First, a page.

By Chris Dunker, Lincoln Journal Star
Dec. 12, 2019
In a 5-4 decision earlier this year, the U.S. Supreme Court said determining if congressional or legislative districts had been gerrymandered along party lines was beyond the federal court's authority.
"None of the proposed 'tests' for evaluating partisan gerrymandering claims meets the need for a limited and precise standard that is judicially discernible and manageable," Chief Justice John Roberts wrote for the conservative majority.
But what are the tests, and the math underlying them, actually capable of showing?
Math in the City, a capstone class (MATH 435) at the University of Nebraska-Lincoln, spent the semester testing and retesting the battery of proposals that have been put forward as a measure of whether or not districts have been drawn fairly.
"The gist of the course is that gerrymandering can be measured, despite what the majority of the Supreme Court says," said Richard Rebarber, a professor of math at UNL. "But it's tricky, and there are reasons why the Supreme Court and some other courts have been careful."
Split into four teams and armed with past election data, algebraic expression and computer algorithms, the class evaluated four separate metrics and presented their findings at a mini-conference last week.
The first group focused on metrics to determine how geometrically compact and contiguous Nebraska's 49 legislative and three congressional districts were drawn in 2011, the last time the state went through redistricting.
According to their findings, the Polsby-Popper test — which assigns districts a value between 0 and 1 based upon a formula, with 1 being most compact, and which has previously been used in Nebraska — is best for determining compactness.
While District 42, representing North Platte and Lincoln County, earned a Polsby-Popper score of 0.77, District 27 representing west and southwest Lincoln had a score of just 0.24.
The students suggested if Sen. Anna Wishart's district was drawn to be more compact, docking the "tail" that extends southward and reclaiming area now represented by District 30, it could raise its score to 0.63.
But, the group concluded, a single test of how geometrically compact a district is by itself isn't a good indicator of how fairly its borders were drawn.
Other groups evaluated tests that have been deployed in other states, like the "votes-seats curve," which charts a correlation between the votes a party receives against the number of seats that party ultimately wins in an election.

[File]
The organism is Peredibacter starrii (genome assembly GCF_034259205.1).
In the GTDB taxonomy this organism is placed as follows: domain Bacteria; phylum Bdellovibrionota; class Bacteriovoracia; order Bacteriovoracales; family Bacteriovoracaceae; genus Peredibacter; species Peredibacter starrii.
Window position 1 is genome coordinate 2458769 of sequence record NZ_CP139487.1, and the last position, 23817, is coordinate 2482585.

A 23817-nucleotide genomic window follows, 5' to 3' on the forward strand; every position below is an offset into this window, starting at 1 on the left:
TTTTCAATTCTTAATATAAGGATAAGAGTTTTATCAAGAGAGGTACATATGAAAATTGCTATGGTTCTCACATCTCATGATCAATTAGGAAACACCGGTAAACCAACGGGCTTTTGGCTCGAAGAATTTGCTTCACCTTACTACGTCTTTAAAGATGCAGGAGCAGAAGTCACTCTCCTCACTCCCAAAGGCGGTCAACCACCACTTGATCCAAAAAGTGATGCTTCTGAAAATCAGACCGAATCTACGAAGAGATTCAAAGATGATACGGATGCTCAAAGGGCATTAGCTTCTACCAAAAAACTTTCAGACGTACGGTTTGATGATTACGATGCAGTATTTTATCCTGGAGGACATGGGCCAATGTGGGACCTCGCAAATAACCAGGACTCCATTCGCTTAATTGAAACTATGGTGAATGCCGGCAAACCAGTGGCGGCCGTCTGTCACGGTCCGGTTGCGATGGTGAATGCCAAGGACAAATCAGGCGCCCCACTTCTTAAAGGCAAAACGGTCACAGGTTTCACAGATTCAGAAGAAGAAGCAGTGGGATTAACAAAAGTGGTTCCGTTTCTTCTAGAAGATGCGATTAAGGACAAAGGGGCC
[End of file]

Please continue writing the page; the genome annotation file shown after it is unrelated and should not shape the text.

A third measured the "efficiency gap," which compares the number of "wasted votes" per district -- the excess votes cast for a winning candidate above the threshold to win, as well as the total votes cast for the losing candidate -- against the total number of wasted votes cast statewide.
When the various wasted votes were weighted properly, the students said, the efficiency gap appeared to be a reliable measure of the fairness of a legislative or congressional district, as well as an accurate way to detect if electorates had been cracked or packed to dilute their voting power.
The last group to present their findings took a more theoretical approach to measuring gerrymandering: What would happen if you considered an actual redistricting plan against a representative sample of all possible redistricting plans?
Through a Markov Chain Monte Carlo method -- abbreviated MCMC -- the students concluded if an actual redistricting plan produced an outlier election result compared to the representative sample of all redistricting plans, there may be evidence of gerrymandering.
Simulating the outcomes of 10,000 elections based upon various alignments of nodes on a five-by-five grid, each outcome was recorded until the distribution of outcomes pointed to the likelihood of various results.
It's similar to the "probability-to-win tracker" displayed by ESPN during football games, said R.J. Riley, a senior math major from Omaha. In those events, he added, a computer simulates every possible outcome based on the current state of the game.
For an election, however, measuring all potential redistricting plan outcomes against the current redistricting plan in a state of 1,600 election precincts would require a vast amount of computing power and an undetermined amount of time to develop a representative sample size.
That's the biggest knock against the MCMC method, said Geigh Zollicoffer, a senior from Lincoln.
While the method removed politics from the equation, he said, "one of the only difficulties that people are researching now is how to speed it up."
Math in the City has taken a deep dive into other data-rich projects since the class was created in 2006.
The class has tracked the fall and rise of the housing market, pored over Husker football statistics and even looked for risk factors tied to heart disease in a partnership with the University of Nebraska Medical Center.
Petronela Radu, undergraduate chair of UNL's math department, said the class has also done a cost-benefit analysis on sustainable building construction, charted recycling routes and compared the spread of Lincoln's police stations to other cities when a new station was being considered.
"The course allows students to see how mathematics is used on a concrete, real-world problem of location and national interest," Radu said.
Riley said the course taught him to think about scale when addressing a problem using the math skills he's gained at UNL, a useful lesson he hopes will carry forward into the job market.
That's part of the lure of the class, Rebarber said. Instead of traditional math courses, where skills are taught and a list of problems is given as practice, Math in the City doesn't hold students' hands.
"Usually, we teach them a skill, we send them home with homework and they learn the skill," he said. "In this class, you have to figure out what skills you need to use."